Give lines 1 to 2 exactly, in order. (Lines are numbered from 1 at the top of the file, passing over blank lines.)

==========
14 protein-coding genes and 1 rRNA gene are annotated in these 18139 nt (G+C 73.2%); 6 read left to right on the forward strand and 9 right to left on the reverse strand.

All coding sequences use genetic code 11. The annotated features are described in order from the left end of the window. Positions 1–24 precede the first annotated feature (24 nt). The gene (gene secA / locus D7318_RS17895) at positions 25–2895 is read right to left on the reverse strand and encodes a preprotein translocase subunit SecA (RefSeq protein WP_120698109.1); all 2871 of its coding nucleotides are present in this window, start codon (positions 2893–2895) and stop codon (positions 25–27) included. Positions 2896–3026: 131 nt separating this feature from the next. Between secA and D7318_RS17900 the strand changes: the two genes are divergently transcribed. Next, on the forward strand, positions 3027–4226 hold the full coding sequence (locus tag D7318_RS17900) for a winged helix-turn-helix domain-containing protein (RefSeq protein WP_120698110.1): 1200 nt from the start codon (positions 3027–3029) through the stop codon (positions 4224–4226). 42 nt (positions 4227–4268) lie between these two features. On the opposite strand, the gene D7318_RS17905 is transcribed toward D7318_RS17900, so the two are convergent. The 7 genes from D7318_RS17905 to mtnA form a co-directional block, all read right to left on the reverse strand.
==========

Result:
14 protein-coding genes and 1 rRNA gene are annotated in these 18139 nt (G+C 73.2%); 6 read left to right on the forward strand and 9 right to left on the reverse strand.

All coding sequences use genetic code 11. The annotated features are described in order from the left end of the window. Positions 1–24 precede the first annotated feature (24 nt). The gene (gene secA / locus D7318_RS17895) at positions 25–2895 is read right to left on the reverse strand and encodes a preprotein translocase subunit SecA (RefSeq protein WP_120698109.1); all 2871 of its coding nucleotides are present in this window, start codon (positions 2893–2895) and stop codon (positions 25–27) included. Positions 2896–3026: 131 nt separating this feature from the next. Between secA and D7318_RS17900 the strand changes: the two genes are divergently transcribed. Next, on the forward strand, positions 3027–4226 hold the full coding sequence (locus tag D7318_RS17900) for a winged helix-turn-helix domain-containing protein (RefSeq protein WP_120698110.1): 1200 nt from the start codon (positions 3027–3029) through the stop codon (positions 4224–4226). 42 nt (positions 4227–4268) lie between these two features. On the opposite strand, the gene D7318_RS17905 is transcribed toward D7318_RS17900, so the two are convergent. The 7 genes from D7318_RS17905 to mtnA form a co-directional block, all read right to left on the reverse strand.